Goodbye, Hello Shenzhen

Kang Chen’s Hello Shenzhen residency at Machines Room came to a close last week, following a wrap-up event at Impact Hub Westminster. During his residency, Kang worked closely with the Disrupt Disability team. His final design for the modular hub aims to maximise the wheel wearer’s control over the function and form of their chair. All wheelchair components – seat, backrest, rear wheel axel, castor fork and footplate – connect to the hub. Standard connectors enable wheel wearers to choose and interchange differently designed components and customise the chair to their needs. One stand-out feature is the quick release button connecting mechanism, which enables different wheelchair components to be easily interchanged and ‘clicked’ into place with the press of a button.Machines Room Disrupt Disability 3D printed wheelchair component

 

“For me the light bulb moment was seeing the quick release mechanism that Kang designed in action. We needed a system that enables users to interchange different wheelchair parts but until I saw his design working I never imagined that it would really be as easy as the press of a button.” – Rachael Wallach

 

 

One of the biggest revelations during the project was how Kang’s design could facilitate a shift in the way wheelchairs are designed and made so that form, as well as function, is a priority that can take precedent in the design.

Rachael explained that most wheelchair designs start with a chair and then add on wheels. This makes sense if you are designing a medical device for moving or pushing someone around, but not for wearable wheels that people can use to propel themselves. A modular system would allow a wheelchair parts to be interchanged and repaired, much like a bike, or worn with style, like glasses.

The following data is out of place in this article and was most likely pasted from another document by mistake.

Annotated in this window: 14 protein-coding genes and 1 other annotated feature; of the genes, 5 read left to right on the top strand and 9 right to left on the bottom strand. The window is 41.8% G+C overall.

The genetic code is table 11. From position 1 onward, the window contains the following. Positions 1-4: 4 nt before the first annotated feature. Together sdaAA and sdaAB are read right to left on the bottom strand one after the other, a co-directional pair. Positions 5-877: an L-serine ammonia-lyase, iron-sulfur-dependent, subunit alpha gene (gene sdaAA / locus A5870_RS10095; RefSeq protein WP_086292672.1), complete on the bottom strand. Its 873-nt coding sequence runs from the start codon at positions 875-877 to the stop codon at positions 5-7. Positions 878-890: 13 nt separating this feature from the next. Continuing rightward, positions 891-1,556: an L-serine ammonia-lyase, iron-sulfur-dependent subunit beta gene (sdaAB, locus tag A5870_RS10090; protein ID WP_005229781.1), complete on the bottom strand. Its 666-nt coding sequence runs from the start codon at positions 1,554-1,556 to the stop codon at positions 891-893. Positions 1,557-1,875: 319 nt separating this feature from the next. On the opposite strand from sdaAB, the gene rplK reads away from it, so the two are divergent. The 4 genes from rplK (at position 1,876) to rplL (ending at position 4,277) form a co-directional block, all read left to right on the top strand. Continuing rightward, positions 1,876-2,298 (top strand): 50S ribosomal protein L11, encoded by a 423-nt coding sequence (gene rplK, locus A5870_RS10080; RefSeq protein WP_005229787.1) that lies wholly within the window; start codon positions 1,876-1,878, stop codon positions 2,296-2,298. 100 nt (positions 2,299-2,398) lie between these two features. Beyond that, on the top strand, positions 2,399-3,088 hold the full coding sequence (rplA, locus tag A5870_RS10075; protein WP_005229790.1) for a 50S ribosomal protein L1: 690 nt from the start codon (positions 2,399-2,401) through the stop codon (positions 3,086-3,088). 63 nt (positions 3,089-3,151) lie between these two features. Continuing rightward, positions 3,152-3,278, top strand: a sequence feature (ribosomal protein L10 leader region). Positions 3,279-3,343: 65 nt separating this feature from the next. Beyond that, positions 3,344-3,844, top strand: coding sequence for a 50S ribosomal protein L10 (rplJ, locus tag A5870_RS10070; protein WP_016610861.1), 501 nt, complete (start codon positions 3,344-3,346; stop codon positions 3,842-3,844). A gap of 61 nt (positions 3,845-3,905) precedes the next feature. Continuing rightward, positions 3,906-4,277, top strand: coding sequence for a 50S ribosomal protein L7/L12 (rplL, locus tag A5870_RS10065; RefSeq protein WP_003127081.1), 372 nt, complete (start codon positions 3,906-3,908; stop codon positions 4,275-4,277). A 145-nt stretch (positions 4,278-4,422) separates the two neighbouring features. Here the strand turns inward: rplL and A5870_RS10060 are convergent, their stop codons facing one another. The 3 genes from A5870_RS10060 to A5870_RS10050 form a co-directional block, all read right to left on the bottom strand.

Machines Room Disrupt Disability Designing 3D printed wheelchair components

To some extent, function is important – you need to be able to get from A to B. But your wheels don’t just need to work, they need to work for you. Wheel wearers should be able to express their style through the wheels they choose in much the same way that someone who wears glasses can choose their frames to reflect their style. Another good analogy is to look at footwear – ‘shoe wearers’ might choose to wear impractical or even uncomfortable shoes because they suit their outfit or to express their identity. Why shouldn’t wheel wearers have the same choice?
After he returns to China, Kang would like to continue the project where it can benefit from the resources of Shenzhen and his Zealfull factory. Kang also introduced the team to his colleague Dr Rongsheng Zhang who is moving to London and can help with materials.

Machines Room Disrupt Disability 3D print diagram
Kang’s final design reflects views from the Disrupt Disability community about choice over form and function – giving wheel wearers the ability to easily customise how their wheels look and work. It is envisaged that the “hub” and the relevant “connectors” would not themselves be customized to the individual, but that they would be lightweight and could be mass produced. Ideally they would not cost more than $100 to make and have a lifetime of 5 years.

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